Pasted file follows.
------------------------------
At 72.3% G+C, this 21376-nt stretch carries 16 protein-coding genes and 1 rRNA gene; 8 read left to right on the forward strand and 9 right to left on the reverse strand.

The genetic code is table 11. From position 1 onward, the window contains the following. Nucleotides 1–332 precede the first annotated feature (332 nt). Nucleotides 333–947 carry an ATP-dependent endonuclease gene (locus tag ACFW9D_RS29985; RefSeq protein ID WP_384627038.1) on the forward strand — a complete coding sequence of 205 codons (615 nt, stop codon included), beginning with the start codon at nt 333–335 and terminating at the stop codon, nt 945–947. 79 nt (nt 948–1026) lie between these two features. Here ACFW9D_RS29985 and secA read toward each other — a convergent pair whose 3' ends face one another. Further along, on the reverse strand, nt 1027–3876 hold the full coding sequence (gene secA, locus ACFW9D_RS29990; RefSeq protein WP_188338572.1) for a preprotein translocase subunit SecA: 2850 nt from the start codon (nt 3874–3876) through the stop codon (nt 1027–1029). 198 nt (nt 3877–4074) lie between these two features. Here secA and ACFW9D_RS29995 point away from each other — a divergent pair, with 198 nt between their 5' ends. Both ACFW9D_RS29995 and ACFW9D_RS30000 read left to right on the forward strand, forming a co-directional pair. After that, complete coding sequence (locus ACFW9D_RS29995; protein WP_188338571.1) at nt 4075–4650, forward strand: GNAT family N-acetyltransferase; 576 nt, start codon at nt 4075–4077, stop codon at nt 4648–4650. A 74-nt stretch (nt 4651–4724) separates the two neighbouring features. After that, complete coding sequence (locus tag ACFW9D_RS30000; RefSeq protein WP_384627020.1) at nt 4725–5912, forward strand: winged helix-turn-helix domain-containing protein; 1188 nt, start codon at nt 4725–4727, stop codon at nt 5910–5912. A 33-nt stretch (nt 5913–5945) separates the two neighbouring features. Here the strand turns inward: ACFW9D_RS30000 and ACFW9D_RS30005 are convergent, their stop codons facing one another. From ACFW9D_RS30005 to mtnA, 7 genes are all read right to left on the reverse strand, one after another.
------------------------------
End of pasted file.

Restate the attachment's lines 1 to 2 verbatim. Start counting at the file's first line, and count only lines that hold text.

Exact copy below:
At 72.3% G+C, this 21376-nt stretch carries 16 protein-coding genes and 1 rRNA gene; 8 read left to right on the forward strand and 9 right to left on the reverse strand.

The genetic code is table 11. From position 1 onward, the window contains the following. Nucleotides 1–332 precede the first annotated feature (332 nt). Nucleotides 333–947 carry an ATP-dependent endonuclease gene (locus tag ACFW9D_RS29985; RefSeq protein ID WP_384627038.1) on the forward strand — a complete coding sequence of 205 codons (615 nt, stop codon included), beginning with the start codon at nt 333–335 and terminating at the stop codon, nt 945–947. 79 nt (nt 948–1026) lie between these two features. Here ACFW9D_RS29985 and secA read toward each other — a convergent pair whose 3' ends face one another. Further along, on the reverse strand, nt 1027–3876 hold the full coding sequence (gene secA, locus ACFW9D_RS29990; RefSeq protein WP_188338572.1) for a preprotein translocase subunit SecA: 2850 nt from the start codon (nt 3874–3876) through the stop codon (nt 1027–1029). 198 nt (nt 3877–4074) lie between these two features. Here secA and ACFW9D_RS29995 point away from each other — a divergent pair, with 198 nt between their 5' ends. Both ACFW9D_RS29995 and ACFW9D_RS30000 read left to right on the forward strand, forming a co-directional pair. After that, complete coding sequence (locus ACFW9D_RS29995; protein WP_188338571.1) at nt 4075–4650, forward strand: GNAT family N-acetyltransferase; 576 nt, start codon at nt 4075–4077, stop codon at nt 4648–4650. A 74-nt stretch (nt 4651–4724) separates the two neighbouring features. After that, complete coding sequence (locus tag ACFW9D_RS30000; RefSeq protein WP_384627020.1) at nt 4725–5912, forward strand: winged helix-turn-helix domain-containing protein; 1188 nt, start codon at nt 4725–4727, stop codon at nt 5910–5912. A 33-nt stretch (nt 5913–5945) separates the two neighbouring features. Here the strand turns inward: ACFW9D_RS30000 and ACFW9D_RS30005 are convergent, their stop codons facing one another. From ACFW9D_RS30005 to mtnA, 7 genes are all read right to left on the reverse strand, one after another.